64 Tasting Notes
This is a tea I have since quite a while and I think it might have lost most of its fragrances, as I cannot find any trace of the bergamot. It´s very herbal, both in smell (of loose tea and of steeped brew) as in taste. Green tea still very present, and absolute need to limit the steeping time to a minimum (1-2´) as the tea gets (too) strong easily. Definite taste.
Flavors: Grass, Green, Herbaceous
I need to agree with some other opinions written about this tea : these are excellent tea bags (in my opinion most probably the best quality and taste you can get from a teabag available nationally in a major store)… and when I finished the first box I bought (without writing about it in steepster), I bought another one. As someone else said : the Kenyan tea is quite strong, and in UK this implies mostly that people add milk…I like my tea black, but indeed, better steep it a short time if you want to avoid it getting too strong (I don´t really think it gets too bitter, it gets “deeper” if that makes any sense). It´s quite funny : when I bought the tea, the cashier at M&S told me that he had lived in Kenya and that he really believed that one of the better teas (and coffee) came from there, but that in general they are underrated. The strength of the tea is rated as 2, and I agree again with a comment I read on steepster that some teas rated 2 actually seemed smoother than some rated 3 (the same applies for M&S´s single estate Rwandan Rukeri teabags). I compare both with coffee (as I like it : strong and full-bodied).
Flavors: Coffee, Smoke, Smooth
There we go again : it seems that autumn has arrived already! More of a reason to get this spicy chocolate tea out, as I consider it a bit as “comfort tea” ;-) Especially when the weather is sad. As my partner asked to have some tea – very exceptional!!! – I decided to make a pot. So much nicer as well, or at least so it seems. Spicy and chocolate in a not overwhelming dose which I can only applaud. Yesterday, I prepared oxtail and I added some chocolate to the sauce, and what a – subtle – way it is to enhance the flavour! Well, here it is similar, I believe. So, I´m rating this tea a bit higher this time as well…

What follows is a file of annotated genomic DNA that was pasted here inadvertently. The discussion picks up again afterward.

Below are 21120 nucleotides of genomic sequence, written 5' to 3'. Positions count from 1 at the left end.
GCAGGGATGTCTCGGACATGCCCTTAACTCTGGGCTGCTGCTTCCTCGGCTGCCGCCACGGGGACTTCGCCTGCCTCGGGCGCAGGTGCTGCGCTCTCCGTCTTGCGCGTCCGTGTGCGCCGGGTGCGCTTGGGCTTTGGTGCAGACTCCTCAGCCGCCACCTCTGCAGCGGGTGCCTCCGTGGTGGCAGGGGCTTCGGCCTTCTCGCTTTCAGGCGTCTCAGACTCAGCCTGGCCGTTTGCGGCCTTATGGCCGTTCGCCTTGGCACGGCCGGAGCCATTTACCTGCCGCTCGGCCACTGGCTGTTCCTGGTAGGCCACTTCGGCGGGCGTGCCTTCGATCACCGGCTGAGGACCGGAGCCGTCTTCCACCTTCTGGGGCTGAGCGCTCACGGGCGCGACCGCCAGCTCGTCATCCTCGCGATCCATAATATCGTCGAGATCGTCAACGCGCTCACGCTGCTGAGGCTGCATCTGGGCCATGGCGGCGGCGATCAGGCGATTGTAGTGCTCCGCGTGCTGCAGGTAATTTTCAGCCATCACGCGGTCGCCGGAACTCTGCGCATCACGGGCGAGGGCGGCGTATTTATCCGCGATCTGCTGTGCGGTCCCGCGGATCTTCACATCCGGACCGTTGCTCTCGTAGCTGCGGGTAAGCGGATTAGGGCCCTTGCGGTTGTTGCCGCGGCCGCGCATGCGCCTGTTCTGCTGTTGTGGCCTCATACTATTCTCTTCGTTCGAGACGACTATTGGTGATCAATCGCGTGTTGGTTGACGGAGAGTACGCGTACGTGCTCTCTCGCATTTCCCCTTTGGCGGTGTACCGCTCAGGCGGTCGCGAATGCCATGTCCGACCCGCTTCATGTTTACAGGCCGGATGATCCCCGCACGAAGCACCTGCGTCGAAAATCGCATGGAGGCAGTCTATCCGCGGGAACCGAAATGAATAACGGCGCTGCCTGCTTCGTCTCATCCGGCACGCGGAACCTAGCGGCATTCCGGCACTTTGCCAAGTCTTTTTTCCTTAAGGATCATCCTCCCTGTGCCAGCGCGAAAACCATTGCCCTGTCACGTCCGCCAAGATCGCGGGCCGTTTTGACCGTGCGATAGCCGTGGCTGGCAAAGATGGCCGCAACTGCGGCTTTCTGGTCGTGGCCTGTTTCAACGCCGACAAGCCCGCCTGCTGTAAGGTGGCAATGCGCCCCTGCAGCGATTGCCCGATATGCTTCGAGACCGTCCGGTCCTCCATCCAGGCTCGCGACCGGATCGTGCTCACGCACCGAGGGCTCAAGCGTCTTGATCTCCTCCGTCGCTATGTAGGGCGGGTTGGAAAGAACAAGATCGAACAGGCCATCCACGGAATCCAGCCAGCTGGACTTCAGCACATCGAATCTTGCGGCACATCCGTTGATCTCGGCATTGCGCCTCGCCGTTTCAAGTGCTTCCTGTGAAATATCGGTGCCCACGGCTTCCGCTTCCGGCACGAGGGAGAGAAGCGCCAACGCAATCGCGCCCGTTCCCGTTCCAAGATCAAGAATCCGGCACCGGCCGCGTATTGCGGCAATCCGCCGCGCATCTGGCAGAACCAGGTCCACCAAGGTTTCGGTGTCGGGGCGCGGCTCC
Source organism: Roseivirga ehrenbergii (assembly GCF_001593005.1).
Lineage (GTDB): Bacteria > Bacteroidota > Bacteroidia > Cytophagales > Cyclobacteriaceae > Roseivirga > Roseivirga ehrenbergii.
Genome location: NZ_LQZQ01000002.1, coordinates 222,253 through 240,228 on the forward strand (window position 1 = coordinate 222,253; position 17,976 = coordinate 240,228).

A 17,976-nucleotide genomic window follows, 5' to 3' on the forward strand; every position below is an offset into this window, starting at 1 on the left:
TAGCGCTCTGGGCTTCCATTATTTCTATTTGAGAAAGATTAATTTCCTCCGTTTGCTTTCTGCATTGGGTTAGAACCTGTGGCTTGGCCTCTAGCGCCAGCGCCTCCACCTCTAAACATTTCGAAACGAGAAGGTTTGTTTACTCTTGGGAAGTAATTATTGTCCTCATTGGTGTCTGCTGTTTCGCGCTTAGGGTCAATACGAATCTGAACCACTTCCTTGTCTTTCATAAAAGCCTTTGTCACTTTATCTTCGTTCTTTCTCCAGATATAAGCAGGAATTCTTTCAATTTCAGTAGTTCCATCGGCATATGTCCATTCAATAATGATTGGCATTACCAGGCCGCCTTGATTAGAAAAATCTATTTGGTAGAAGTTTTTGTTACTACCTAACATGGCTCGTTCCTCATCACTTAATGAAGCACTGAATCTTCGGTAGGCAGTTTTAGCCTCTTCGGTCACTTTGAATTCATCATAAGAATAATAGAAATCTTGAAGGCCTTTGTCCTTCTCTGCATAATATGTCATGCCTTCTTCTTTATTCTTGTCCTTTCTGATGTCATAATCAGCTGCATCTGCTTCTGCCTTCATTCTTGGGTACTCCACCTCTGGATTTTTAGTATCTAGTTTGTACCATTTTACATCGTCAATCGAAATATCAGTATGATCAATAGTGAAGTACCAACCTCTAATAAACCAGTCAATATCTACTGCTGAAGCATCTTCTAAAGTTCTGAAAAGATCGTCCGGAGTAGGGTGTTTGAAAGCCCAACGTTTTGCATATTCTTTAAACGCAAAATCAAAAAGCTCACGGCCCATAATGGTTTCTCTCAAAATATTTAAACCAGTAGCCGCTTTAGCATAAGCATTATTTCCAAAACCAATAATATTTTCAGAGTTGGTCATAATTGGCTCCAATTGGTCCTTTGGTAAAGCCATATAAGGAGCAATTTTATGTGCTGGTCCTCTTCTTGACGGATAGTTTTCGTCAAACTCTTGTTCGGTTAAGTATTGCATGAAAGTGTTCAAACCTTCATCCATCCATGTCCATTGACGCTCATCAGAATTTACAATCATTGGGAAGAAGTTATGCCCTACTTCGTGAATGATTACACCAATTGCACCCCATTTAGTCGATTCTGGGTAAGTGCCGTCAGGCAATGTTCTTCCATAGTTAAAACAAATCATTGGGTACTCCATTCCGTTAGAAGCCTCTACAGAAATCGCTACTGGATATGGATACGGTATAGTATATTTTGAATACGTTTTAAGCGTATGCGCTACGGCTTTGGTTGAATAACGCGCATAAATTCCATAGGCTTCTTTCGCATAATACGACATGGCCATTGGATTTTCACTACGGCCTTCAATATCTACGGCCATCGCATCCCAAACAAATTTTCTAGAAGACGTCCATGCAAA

Flavors: Chocolate, Cinnamon, Clove
Yesterday I prepared some rhubarb compôte, one of the little pleasures of life, if you ask me… I adore rhubarb, its fibres and especially its sour touch, and how it seems that when adding sugar that sour aspect can survive and taste like only rhubarb can taste. The wonderful thing about being in UK is that the rhubarb season (which ends late June in Belgium) goes on a lot longer and even now – at the end of August – , I can still get the rhubarb at Farmers´Markets. It freezes brilliantly as well, so I´ll have some stock for the winter months.